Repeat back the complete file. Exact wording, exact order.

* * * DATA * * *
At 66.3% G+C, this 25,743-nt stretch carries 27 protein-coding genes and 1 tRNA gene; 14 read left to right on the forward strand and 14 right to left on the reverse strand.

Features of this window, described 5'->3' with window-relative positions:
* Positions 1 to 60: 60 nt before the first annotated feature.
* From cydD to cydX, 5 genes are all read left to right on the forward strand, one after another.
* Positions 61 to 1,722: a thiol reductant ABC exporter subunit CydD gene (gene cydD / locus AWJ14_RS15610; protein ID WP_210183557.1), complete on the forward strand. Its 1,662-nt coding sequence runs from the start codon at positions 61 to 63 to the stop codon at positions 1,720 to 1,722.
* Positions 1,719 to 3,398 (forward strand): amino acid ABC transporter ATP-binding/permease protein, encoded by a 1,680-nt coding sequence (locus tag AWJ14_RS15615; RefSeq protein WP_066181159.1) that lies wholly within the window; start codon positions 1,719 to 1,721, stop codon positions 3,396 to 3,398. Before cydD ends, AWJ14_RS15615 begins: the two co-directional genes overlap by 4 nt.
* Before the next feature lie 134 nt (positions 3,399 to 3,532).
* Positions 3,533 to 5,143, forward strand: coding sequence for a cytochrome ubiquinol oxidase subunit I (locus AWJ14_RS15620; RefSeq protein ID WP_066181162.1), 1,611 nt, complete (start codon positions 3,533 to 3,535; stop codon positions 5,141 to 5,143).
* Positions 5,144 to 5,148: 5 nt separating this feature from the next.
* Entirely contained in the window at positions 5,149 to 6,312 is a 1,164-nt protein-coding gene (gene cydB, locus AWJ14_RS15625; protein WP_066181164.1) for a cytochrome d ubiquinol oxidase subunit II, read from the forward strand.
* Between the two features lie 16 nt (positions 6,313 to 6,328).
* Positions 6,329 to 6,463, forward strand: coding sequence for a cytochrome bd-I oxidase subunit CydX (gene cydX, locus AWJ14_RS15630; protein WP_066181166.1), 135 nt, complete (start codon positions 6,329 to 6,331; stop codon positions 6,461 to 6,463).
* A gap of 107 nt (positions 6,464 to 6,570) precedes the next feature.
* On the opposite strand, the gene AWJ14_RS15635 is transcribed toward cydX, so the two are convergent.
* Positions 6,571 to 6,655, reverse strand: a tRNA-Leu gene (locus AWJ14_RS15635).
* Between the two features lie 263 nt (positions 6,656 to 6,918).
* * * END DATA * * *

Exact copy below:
At 66.3% G+C, this 25,743-nt stretch carries 27 protein-coding genes and 1 tRNA gene; 14 read left to right on the forward strand and 14 right to left on the reverse strand.

Features of this window, described 5'->3' with window-relative positions:
* Positions 1 to 60: 60 nt before the first annotated feature.
* From cydD to cydX, 5 genes are all read left to right on the forward strand, one after another.
* Positions 61 to 1,722: a thiol reductant ABC exporter subunit CydD gene (gene cydD / locus AWJ14_RS15610; protein ID WP_210183557.1), complete on the forward strand. Its 1,662-nt coding sequence runs from the start codon at positions 61 to 63 to the stop codon at positions 1,720 to 1,722.
* Positions 1,719 to 3,398 (forward strand): amino acid ABC transporter ATP-binding/permease protein, encoded by a 1,680-nt coding sequence (locus tag AWJ14_RS15615; RefSeq protein WP_066181159.1) that lies wholly within the window; start codon positions 1,719 to 1,721, stop codon positions 3,396 to 3,398. Before cydD ends, AWJ14_RS15615 begins: the two co-directional genes overlap by 4 nt.
* Before the next feature lie 134 nt (positions 3,399 to 3,532).
* Positions 3,533 to 5,143, forward strand: coding sequence for a cytochrome ubiquinol oxidase subunit I (locus AWJ14_RS15620; RefSeq protein ID WP_066181162.1), 1,611 nt, complete (start codon positions 3,533 to 3,535; stop codon positions 5,141 to 5,143).
* Positions 5,144 to 5,148: 5 nt separating this feature from the next.
* Entirely contained in the window at positions 5,149 to 6,312 is a 1,164-nt protein-coding gene (gene cydB, locus AWJ14_RS15625; protein WP_066181164.1) for a cytochrome d ubiquinol oxidase subunit II, read from the forward strand.
* Between the two features lie 16 nt (positions 6,313 to 6,328).
* Positions 6,329 to 6,463, forward strand: coding sequence for a cytochrome bd-I oxidase subunit CydX (gene cydX, locus AWJ14_RS15630; protein WP_066181166.1), 135 nt, complete (start codon positions 6,329 to 6,331; stop codon positions 6,461 to 6,463).
* A gap of 107 nt (positions 6,464 to 6,570) precedes the next feature.
* On the opposite strand, the gene AWJ14_RS15635 is transcribed toward cydX, so the two are convergent.
* Positions 6,571 to 6,655, reverse strand: a tRNA-Leu gene (locus AWJ14_RS15635).
* Between the two features lie 263 nt (positions 6,656 to 6,918).